"Action learning" and monitoring to increase capacities and knowledge

Published: 30 April 2019
Last edited: 30 April 2019

An "action learning" approach consisted of training and supporting communities to implement EbA measures. 

 

  • A socio-environmental vulnerability assessment of 2 ejidos (211 families) was carried out in a participatory manner to identify and prioritize EbA measures.
  • Technical support is provided complementing families' traditional knowledge, to ensure that EbA measures contribute to food and water security.
  • Exchanges and trainings are organized for producers, ejido authorities and municipalities on climate change, food security, sustainable forest management and soil conservation.

Furthermore, the solution focused on generating evidence on the benefits of EbA measures on water and food security:

 

  • In collaboration with IUCN and the International Center for Tropical Agriculture (CIAT) household surveys were carried out to study the benefits of the EbA measures or food security.  The joint methodology was also applied in five other countries.
  • A methodology to understand the effectiveness of EbA on water security was developed and was applied in La Azteca and Alpujarras. The methods include: interviews, focus groups and environmental  data collection in the field (e.g. water quality).

 

Classifications

Category
Alliance and partnership development
Collection of baseline and monitoring data and knowledge
Communication, outreach and awareness building
Education, training and other capacity development activities
Evaluation, effectiveness measures and learning
Sustainable livelihoods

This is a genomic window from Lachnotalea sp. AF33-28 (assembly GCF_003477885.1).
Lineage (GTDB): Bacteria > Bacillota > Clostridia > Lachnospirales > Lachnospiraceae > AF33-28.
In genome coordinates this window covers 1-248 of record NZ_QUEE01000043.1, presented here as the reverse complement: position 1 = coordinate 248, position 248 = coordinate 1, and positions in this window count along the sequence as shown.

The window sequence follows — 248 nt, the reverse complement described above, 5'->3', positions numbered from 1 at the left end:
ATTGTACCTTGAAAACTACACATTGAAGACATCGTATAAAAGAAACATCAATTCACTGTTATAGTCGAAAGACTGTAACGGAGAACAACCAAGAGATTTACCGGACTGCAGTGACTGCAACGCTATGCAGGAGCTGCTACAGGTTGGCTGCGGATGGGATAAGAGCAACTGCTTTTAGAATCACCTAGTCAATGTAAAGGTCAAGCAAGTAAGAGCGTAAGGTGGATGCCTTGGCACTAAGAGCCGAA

Scale of implementation
Local
Phase of solution
Planning phase
Implementation
Monitoring
Documentation and dissemination of results

Enabling factors

  • CONAFOR implements the Forests and Climate Change Project in the area since 2012, aimed at reducing the climatic vulnerability of several ejidos through the protection and sustainable use of ejido forests. Due to its complementarity, this project creates enabling conditions for the adoption of EbA measures.
  • For years, IUCN and its partners have advocated for the protection and sustainable use of forests in the Tacaná Volcano basins. Having previously worked with the La Azteca ejido under the Cahoacán Project, they know the local reality well.

Lessons learned

  • Maintaining technical support in the area for almost 15 years (since 2004) achieves continuous and joint learning among technical advisors, ejido members and institutions. In this way, problems can be internalized and the vulnerabilities that are identified are resolved as a team. Relying on the "learning by doing" approach fosters processes that are iterative and mutually supportive, and ultimately are conducive to broad, lasting and adaptive learning.